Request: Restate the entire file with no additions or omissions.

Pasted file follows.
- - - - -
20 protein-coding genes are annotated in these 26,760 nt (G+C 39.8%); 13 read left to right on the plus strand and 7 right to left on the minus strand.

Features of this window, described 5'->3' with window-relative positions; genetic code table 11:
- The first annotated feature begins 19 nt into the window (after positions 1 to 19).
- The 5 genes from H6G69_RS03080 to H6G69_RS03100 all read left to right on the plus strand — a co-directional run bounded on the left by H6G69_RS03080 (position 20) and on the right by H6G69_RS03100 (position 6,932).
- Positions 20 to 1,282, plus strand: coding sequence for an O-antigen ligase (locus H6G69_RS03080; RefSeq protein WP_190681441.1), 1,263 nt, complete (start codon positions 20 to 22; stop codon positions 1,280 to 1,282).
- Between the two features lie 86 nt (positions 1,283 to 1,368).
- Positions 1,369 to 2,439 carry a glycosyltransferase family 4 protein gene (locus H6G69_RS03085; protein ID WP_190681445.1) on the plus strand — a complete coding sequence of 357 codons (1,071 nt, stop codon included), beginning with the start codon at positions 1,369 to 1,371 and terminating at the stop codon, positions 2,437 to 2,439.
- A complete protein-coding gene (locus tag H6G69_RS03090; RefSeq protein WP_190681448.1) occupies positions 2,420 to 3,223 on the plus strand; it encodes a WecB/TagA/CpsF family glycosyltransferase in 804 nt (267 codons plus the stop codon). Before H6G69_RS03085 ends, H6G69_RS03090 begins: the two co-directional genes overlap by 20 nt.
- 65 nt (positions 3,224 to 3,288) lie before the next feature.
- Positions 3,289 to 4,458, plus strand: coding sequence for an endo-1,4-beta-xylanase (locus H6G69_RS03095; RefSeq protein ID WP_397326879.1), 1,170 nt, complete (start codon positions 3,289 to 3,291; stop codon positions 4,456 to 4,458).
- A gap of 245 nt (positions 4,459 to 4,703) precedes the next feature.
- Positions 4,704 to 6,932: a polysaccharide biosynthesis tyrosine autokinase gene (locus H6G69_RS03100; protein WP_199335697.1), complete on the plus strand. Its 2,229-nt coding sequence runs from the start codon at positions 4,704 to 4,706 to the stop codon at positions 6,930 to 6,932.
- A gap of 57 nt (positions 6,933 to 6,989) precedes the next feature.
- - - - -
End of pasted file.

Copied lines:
20 protein-coding genes are annotated in these 26,760 nt (G+C 39.8%); 13 read left to right on the plus strand and 7 right to left on the minus strand.

Features of this window, described 5'->3' with window-relative positions; genetic code table 11:
- The first annotated feature begins 19 nt into the window (after positions 1 to 19).
- The 5 genes from H6G69_RS03080 to H6G69_RS03100 all read left to right on the plus strand — a co-directional run bounded on the left by H6G69_RS03080 (position 20) and on the right by H6G69_RS03100 (position 6,932).
- Positions 20 to 1,282, plus strand: coding sequence for an O-antigen ligase (locus H6G69_RS03080; RefSeq protein WP_190681441.1), 1,263 nt, complete (start codon positions 20 to 22; stop codon positions 1,280 to 1,282).
- Between the two features lie 86 nt (positions 1,283 to 1,368).
- Positions 1,369 to 2,439 carry a glycosyltransferase family 4 protein gene (locus H6G69_RS03085; protein ID WP_190681445.1) on the plus strand — a complete coding sequence of 357 codons (1,071 nt, stop codon included), beginning with the start codon at positions 1,369 to 1,371 and terminating at the stop codon, positions 2,437 to 2,439.
- A complete protein-coding gene (locus tag H6G69_RS03090; RefSeq protein WP_190681448.1) occupies positions 2,420 to 3,223 on the plus strand; it encodes a WecB/TagA/CpsF family glycosyltransferase in 804 nt (267 codons plus the stop codon). Before H6G69_RS03085 ends, H6G69_RS03090 begins: the two co-directional genes overlap by 20 nt.
- 65 nt (positions 3,224 to 3,288) lie before the next feature.
- Positions 3,289 to 4,458, plus strand: coding sequence for an endo-1,4-beta-xylanase (locus H6G69_RS03095; RefSeq protein ID WP_397326879.1), 1,170 nt, complete (start codon positions 3,289 to 3,291; stop codon positions 4,456 to 4,458).
- A gap of 245 nt (positions 4,459 to 4,703) precedes the next feature.
- Positions 4,704 to 6,932: a polysaccharide biosynthesis tyrosine autokinase gene (locus H6G69_RS03100; protein WP_199335697.1), complete on the plus strand. Its 2,229-nt coding sequence runs from the start codon at positions 4,704 to 4,706 to the stop codon at positions 6,930 to 6,932.
- A gap of 57 nt (positions 6,933 to 6,989) precedes the next feature.